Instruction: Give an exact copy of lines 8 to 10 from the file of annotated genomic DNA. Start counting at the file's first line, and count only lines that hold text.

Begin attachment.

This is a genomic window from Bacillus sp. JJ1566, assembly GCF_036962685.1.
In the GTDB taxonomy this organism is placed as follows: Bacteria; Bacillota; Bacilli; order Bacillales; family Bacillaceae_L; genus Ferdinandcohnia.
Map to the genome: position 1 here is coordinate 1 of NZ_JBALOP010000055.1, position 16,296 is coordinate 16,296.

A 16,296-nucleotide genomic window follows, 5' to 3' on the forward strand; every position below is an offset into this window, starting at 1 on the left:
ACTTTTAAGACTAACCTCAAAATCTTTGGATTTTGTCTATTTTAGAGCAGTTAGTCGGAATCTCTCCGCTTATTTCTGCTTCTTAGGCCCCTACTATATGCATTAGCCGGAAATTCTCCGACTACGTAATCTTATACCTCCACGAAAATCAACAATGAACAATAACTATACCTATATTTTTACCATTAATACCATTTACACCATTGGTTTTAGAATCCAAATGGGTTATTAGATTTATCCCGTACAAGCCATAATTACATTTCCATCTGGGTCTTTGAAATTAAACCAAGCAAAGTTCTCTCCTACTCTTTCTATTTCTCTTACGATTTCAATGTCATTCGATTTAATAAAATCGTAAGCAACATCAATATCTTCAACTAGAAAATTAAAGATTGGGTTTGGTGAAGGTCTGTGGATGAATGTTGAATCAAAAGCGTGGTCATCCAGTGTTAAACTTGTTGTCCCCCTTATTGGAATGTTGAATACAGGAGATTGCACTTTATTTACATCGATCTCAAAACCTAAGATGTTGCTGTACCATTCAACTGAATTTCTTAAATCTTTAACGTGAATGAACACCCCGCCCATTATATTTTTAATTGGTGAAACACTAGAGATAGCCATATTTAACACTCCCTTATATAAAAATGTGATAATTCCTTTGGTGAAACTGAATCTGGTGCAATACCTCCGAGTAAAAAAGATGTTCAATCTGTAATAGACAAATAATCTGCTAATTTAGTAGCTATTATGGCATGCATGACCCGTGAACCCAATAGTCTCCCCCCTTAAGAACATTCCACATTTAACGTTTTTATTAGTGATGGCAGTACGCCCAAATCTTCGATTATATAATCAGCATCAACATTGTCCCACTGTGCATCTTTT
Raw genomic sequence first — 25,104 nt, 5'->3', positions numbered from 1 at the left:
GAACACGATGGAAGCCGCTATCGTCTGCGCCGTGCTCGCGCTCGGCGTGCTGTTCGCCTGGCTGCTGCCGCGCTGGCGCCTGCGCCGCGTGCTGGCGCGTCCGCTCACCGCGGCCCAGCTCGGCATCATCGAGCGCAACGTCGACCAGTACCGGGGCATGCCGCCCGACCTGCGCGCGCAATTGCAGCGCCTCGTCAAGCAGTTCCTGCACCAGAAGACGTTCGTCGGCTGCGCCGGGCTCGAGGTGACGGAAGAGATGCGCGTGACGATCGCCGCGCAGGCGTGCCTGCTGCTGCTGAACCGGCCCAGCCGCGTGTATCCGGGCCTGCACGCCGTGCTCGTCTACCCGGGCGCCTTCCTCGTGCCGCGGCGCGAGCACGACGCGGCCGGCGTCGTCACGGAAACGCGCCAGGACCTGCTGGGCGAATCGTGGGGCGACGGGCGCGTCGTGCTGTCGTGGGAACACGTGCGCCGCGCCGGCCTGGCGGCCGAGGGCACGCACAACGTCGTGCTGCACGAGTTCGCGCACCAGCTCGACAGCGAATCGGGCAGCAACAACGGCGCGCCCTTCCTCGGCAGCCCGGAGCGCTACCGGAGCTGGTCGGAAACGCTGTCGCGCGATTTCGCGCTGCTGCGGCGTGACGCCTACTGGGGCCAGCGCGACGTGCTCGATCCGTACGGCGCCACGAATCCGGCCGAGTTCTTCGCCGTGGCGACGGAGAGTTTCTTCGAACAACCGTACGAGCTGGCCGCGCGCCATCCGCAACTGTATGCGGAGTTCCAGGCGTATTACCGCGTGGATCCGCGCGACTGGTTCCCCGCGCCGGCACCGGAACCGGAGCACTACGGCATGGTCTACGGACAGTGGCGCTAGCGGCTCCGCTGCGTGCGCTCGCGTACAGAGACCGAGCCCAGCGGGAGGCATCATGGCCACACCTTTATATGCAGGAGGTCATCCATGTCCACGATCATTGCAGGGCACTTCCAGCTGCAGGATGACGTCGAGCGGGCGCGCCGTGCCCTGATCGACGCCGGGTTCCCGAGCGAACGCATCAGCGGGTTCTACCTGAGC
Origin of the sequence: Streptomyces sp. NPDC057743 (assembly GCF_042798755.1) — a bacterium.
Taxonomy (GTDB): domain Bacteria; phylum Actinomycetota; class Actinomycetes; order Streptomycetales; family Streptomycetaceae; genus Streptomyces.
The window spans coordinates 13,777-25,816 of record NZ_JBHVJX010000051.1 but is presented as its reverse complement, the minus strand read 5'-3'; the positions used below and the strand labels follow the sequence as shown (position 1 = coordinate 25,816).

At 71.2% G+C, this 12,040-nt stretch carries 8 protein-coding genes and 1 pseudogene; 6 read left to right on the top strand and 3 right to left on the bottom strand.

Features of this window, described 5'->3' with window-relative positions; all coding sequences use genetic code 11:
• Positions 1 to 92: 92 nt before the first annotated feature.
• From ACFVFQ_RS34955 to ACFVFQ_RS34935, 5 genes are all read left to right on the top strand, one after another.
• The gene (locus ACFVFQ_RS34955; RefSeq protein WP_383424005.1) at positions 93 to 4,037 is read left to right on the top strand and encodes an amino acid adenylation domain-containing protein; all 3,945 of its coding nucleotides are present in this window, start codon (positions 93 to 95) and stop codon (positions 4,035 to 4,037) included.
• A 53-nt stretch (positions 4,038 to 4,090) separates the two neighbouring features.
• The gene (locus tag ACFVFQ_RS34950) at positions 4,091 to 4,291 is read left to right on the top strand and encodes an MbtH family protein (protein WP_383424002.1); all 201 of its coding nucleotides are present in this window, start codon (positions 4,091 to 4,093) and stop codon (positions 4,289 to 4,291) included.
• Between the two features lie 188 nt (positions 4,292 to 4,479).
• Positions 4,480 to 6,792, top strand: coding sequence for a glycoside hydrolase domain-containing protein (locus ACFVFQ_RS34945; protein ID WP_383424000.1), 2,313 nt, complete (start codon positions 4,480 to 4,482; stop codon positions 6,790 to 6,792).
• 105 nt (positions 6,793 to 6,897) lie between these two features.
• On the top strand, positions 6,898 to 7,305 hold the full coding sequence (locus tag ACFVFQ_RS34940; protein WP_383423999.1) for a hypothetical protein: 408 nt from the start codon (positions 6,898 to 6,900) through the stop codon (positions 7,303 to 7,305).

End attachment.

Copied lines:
Origin of the sequence: Streptomyces sp. NPDC057743 (assembly GCF_042798755.1) — a bacterium.
Taxonomy (GTDB): domain Bacteria; phylum Actinomycetota; class Actinomycetes; order Streptomycetales; family Streptomycetaceae; genus Streptomyces.
The window spans coordinates 13,777-25,816 of record NZ_JBHVJX010000051.1 but is presented as its reverse complement, the minus strand read 5'-3'; the positions used below and the strand labels follow the sequence as shown (position 1 = coordinate 25,816).